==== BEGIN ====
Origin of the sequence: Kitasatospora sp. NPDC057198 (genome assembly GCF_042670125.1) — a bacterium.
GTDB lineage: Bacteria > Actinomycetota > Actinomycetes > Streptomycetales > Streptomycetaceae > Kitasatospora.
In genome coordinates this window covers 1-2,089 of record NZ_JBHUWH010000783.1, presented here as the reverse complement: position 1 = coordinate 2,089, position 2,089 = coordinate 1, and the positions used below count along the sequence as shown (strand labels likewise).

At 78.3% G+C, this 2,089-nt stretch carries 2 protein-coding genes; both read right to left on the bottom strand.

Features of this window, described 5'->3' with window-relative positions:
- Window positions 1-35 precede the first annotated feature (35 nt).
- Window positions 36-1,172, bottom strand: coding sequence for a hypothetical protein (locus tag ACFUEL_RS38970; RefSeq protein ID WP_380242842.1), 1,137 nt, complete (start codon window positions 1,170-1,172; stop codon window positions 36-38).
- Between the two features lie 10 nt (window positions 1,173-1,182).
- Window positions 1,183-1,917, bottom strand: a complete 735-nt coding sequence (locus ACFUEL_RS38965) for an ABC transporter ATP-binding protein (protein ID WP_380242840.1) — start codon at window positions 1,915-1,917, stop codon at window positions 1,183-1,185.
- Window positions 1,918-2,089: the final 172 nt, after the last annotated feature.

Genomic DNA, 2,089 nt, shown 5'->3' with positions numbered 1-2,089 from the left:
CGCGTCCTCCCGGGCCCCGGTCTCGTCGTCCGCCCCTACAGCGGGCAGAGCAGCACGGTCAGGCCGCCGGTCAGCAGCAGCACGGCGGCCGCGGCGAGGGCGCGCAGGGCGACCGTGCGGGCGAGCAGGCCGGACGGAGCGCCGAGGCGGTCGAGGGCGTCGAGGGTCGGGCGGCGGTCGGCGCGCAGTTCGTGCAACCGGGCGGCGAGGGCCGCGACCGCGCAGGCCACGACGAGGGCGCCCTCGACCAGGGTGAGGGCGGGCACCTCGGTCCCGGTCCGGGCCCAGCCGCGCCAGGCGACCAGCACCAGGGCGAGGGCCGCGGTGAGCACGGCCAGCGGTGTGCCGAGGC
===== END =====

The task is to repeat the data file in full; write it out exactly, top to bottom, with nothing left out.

Origin of the sequence: Kitasatospora sp. NPDC057198 (genome assembly GCF_042670125.1) — a bacterium.
GTDB lineage: Bacteria > Actinomycetota > Actinomycetes > Streptomycetales > Streptomycetaceae > Kitasatospora.
In genome coordinates this window covers 1-2,089 of record NZ_JBHUWH010000783.1, presented here as the reverse complement: position 1 = coordinate 2,089, position 2,089 = coordinate 1, and the positions used below count along the sequence as shown (strand labels likewise).

At 78.3% G+C, this 2,089-nt stretch carries 2 protein-coding genes; both read right to left on the bottom strand.

Features of this window, described 5'->3' with window-relative positions:
- Window positions 1-35 precede the first annotated feature (35 nt).
- Window positions 36-1,172, bottom strand: coding sequence for a hypothetical protein (locus tag ACFUEL_RS38970; RefSeq protein ID WP_380242842.1), 1,137 nt, complete (start codon window positions 1,170-1,172; stop codon window positions 36-38).
- Between the two features lie 10 nt (window positions 1,173-1,182).
- Window positions 1,183-1,917, bottom strand: a complete 735-nt coding sequence (locus ACFUEL_RS38965) for an ABC transporter ATP-binding protein (protein ID WP_380242840.1) — start codon at window positions 1,915-1,917, stop codon at window positions 1,183-1,185.
- Window positions 1,918-2,089: the final 172 nt, after the last annotated feature.

Genomic DNA, 2,089 nt, shown 5'->3' with positions numbered 1-2,089 from the left:
CGCGTCCTCCCGGGCCCCGGTCTCGTCGTCCGCCCCTACAGCGGGCAGAGCAGCACGGTCAGGCCGCCGGTCAGCAGCAGCACGGCGGCCGCGGCGAGGGCGCGCAGGGCGACCGTGCGGGCGAGCAGGCCGGACGGAGCGCCGAGGCGGTCGAGGGCGTCGAGGGTCGGGCGGCGGTCGGCGCGCAGTTCGTGCAACCGGGCGGCGAGGGCCGCGACCGCGCAGGCCACGACGAGGGCGCCCTCGACCAGGGTGAGGGCGGGCACCTCGGTCCCGGTCCGGGCCCAGCCGCGCCAGGCGACCAGCACCAGGGCGAGGGCCGCGGTGAGCACGGCCAGCGGTGTGCCGAGGC